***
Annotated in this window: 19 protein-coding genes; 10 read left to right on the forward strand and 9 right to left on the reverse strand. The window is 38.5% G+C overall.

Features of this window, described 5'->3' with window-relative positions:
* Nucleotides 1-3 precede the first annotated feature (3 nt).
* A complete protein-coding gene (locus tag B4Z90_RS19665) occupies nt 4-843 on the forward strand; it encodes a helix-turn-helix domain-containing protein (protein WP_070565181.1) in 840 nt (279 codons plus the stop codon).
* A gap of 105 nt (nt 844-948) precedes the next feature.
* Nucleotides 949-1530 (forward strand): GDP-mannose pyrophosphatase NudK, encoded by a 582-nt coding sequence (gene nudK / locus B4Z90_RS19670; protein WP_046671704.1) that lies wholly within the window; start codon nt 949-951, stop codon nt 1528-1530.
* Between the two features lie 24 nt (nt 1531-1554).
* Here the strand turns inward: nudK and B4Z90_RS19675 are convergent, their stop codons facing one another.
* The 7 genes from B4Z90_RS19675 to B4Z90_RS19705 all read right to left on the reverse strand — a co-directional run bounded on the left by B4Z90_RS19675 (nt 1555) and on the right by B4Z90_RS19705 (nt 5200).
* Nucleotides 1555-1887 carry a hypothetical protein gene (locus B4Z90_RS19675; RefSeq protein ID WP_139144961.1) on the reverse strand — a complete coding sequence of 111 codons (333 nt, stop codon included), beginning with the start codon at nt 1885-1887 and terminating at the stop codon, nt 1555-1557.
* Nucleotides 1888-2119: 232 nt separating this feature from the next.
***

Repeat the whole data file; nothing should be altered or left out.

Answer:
Annotated in this window: 19 protein-coding genes; 10 read left to right on the forward strand and 9 right to left on the reverse strand. The window is 38.5% G+C overall.

Features of this window, described 5'->3' with window-relative positions:
* Nucleotides 1-3 precede the first annotated feature (3 nt).
* A complete protein-coding gene (locus tag B4Z90_RS19665) occupies nt 4-843 on the forward strand; it encodes a helix-turn-helix domain-containing protein (protein WP_070565181.1) in 840 nt (279 codons plus the stop codon).
* A gap of 105 nt (nt 844-948) precedes the next feature.
* Nucleotides 949-1530 (forward strand): GDP-mannose pyrophosphatase NudK, encoded by a 582-nt coding sequence (gene nudK / locus B4Z90_RS19670; protein WP_046671704.1) that lies wholly within the window; start codon nt 949-951, stop codon nt 1528-1530.
* Between the two features lie 24 nt (nt 1531-1554).
* Here the strand turns inward: nudK and B4Z90_RS19675 are convergent, their stop codons facing one another.
* The 7 genes from B4Z90_RS19675 to B4Z90_RS19705 all read right to left on the reverse strand — a co-directional run bounded on the left by B4Z90_RS19675 (nt 1555) and on the right by B4Z90_RS19705 (nt 5200).
* Nucleotides 1555-1887 carry a hypothetical protein gene (locus B4Z90_RS19675; RefSeq protein ID WP_139144961.1) on the reverse strand — a complete coding sequence of 111 codons (333 nt, stop codon included), beginning with the start codon at nt 1885-1887 and terminating at the stop codon, nt 1555-1557.
* Nucleotides 1888-2119: 232 nt separating this feature from the next.